Even if you can convince the powers that be to pilot a new technology, there’s no support structure in place, all but guaranteeing the new initiatives will fail (further supporting the “go big or go home” mentality). Want to stand up a ColdFusion server? The agency has ten spare in its datacenter and a IDIQ contract qualified to support it going forward. Have a Rails app you’d like hosted? Once you convince IT that Rails isn’t a threat to national security, you’ll need to spend a significant amount of time explaining what a Rails console is, how migrations work, and what modern deployment management looks like (hint: it doesn’t involve SSH and a shell script).
Government should be risk averse. Take a look at DC’s brutalist architecture and you’ll quickly realize that government constructs buildings very differently than the rest of society, Corinthian columns and all. After all, government operates on multi-century time scale where private-sector companies focus on a quarter-to-quarter earnings. While government agencies certainly shouldn’t adopt the latest fly-by-night, just-posted-to-hacker-news-yeterday framework, there’s a happy medium between that and “what we’ve used since the ’90s”, and a process designed to reduce risk to as close to absolute zero as humanly possible is not the solution.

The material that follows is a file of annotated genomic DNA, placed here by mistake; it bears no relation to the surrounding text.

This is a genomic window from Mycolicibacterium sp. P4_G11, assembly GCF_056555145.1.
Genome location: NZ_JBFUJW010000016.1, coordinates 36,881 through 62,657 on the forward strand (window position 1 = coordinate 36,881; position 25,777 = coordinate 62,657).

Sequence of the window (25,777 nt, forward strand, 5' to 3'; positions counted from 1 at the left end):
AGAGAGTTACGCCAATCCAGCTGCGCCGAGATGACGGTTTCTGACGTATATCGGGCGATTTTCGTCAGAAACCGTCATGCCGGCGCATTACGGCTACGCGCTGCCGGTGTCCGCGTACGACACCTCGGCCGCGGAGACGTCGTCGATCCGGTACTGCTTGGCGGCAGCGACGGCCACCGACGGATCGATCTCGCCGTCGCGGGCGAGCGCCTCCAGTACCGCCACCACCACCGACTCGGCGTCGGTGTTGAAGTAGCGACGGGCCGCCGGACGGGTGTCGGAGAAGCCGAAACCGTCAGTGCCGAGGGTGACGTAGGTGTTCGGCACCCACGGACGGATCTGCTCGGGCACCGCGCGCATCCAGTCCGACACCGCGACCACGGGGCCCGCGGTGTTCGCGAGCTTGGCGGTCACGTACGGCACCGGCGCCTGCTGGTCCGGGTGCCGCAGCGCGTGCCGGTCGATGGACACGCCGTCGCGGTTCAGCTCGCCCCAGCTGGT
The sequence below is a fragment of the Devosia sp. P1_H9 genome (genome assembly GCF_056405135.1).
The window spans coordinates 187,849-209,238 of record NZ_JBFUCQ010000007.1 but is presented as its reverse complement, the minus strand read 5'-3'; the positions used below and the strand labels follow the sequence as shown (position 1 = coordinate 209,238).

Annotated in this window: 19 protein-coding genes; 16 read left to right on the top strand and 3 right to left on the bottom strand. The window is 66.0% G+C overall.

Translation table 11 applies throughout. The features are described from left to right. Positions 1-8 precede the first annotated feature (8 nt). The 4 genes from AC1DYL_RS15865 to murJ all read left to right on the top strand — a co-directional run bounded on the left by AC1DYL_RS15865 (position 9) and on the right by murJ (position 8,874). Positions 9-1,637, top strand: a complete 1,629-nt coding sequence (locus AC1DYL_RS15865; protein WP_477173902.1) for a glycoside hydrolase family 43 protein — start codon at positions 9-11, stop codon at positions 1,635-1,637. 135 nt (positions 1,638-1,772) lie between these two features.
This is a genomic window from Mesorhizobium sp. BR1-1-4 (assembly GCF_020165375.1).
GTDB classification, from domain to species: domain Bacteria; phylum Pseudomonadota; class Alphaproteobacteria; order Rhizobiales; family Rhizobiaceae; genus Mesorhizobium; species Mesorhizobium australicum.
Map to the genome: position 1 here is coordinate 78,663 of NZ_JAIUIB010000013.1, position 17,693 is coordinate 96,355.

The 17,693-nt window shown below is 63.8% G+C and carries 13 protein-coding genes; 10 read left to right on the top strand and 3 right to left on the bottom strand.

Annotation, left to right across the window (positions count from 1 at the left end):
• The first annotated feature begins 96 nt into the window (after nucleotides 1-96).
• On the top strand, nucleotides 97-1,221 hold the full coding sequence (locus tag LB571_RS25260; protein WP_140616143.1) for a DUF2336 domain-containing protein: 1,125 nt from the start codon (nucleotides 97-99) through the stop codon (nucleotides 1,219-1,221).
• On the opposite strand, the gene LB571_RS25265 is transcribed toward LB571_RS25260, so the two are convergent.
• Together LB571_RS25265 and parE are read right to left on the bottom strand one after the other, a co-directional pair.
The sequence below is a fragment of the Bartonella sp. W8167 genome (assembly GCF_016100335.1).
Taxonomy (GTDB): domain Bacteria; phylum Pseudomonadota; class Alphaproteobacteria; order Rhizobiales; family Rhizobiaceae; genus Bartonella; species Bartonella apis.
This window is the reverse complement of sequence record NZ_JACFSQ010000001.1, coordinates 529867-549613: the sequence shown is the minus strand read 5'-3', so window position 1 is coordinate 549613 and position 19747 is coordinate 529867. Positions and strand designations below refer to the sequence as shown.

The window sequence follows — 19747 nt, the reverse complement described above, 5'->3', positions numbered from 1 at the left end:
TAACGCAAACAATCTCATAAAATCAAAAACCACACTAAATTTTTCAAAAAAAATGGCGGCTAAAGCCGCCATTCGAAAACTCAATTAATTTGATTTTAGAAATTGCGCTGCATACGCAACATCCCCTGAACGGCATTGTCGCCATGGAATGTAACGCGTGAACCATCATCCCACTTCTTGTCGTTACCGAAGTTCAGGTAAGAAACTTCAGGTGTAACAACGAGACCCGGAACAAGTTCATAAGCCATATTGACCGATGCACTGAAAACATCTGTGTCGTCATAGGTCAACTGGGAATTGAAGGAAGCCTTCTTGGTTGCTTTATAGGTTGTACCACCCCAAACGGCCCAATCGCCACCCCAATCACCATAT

A system that seeks to reduce risk by instituting process will increase risk in the long run when that very process fails to adapt to the changing environment it seeks to control.
Lack of technocratic leadership
healthcare.gov was the best thing to happen to government IT. Traditionally, there’s been two classes of change agents in government, geeks and suits. The geeks are exactly what you’d expect to find in the sub-basement of the government agency in a dimly lit room strewn with Mountain Dew cans and Doritos crumbs. They’re the ones that understand today’s IT landscape. The suits are exactly what you’d expect to find on the top floor of the agency, windowed room strewn with business cards and printed Power Point decks. They’re the ones that understanding today’s organizational politics. The problem is, only one has a seat at the table, and it produces exactly the outcomes you’d expect.
healthcare.gov was the first time in recent memory that a policy initiative failed due to our inability to execute from a technical perspective, but it was far from the first time that geeks in government pushed for the need to rethink how we approached technology. The administration quickly realized that simply throwing more money at “enterprise grade solutions” wasn’t a defensible strategy, but that lesson hasn’t been learned across government. Those making strategic decisions are largely still those that spend a life-long career as a bureaucrat making “risk-averse” investments that contract out the bulk of the technical know-how to outside firms. In a world in which policy initiatives increasingly rely on our technical ability, geeks simply lack a seat at the table. That affects agencies in three ways: